The Government Art Collection recognises its responsibility to artists, colleagues and all our audiences to represent the diversity of the UK and to embed anti-racist and equitable practices throughout our work. We are taking action to address inequality in the Collection and its interpretation.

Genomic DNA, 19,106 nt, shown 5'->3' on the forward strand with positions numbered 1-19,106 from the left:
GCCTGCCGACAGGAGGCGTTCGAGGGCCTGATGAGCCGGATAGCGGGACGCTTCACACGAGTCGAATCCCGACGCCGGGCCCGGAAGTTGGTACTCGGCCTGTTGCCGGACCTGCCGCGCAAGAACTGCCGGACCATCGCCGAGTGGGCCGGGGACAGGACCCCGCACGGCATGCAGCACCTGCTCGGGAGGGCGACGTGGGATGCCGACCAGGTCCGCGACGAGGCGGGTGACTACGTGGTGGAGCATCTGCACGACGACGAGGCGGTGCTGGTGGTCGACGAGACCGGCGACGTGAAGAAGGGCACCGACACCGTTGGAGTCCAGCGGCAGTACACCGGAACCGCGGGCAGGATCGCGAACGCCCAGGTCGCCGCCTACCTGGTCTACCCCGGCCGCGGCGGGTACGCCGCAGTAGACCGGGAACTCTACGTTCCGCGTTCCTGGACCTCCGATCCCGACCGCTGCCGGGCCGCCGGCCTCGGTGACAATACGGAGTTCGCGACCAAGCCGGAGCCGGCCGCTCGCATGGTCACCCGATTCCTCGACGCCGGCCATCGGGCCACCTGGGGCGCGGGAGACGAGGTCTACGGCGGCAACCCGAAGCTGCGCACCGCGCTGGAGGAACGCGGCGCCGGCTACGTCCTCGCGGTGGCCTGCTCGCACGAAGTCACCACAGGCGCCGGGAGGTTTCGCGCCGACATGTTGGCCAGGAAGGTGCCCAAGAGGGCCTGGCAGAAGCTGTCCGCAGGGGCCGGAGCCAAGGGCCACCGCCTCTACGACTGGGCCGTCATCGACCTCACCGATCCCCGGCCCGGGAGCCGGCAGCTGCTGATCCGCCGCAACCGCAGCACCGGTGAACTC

Richard Paton, marine painter, was born in London and is said to have been discovered on Tower Hill as a poor boy by Admiral Sir Charles Knowles. Knowles took him to sea, after which he found employment in the Excise Office, where he was still working at the time of his death. The earliest evidence of Paton painting is the exhibition of two works by him at the Society of Artists in 1762. He continued to exhibit with the Society for several years, before resigning in 1771. Five years later, Paton began to exhibit at the Royal Academy, where he showed his work until 1780. In 1776, he was granted permission by King George III to paint the Royal Dockyards at Chatham and Deptford and the resulting paintings are now in the Royal Collection.
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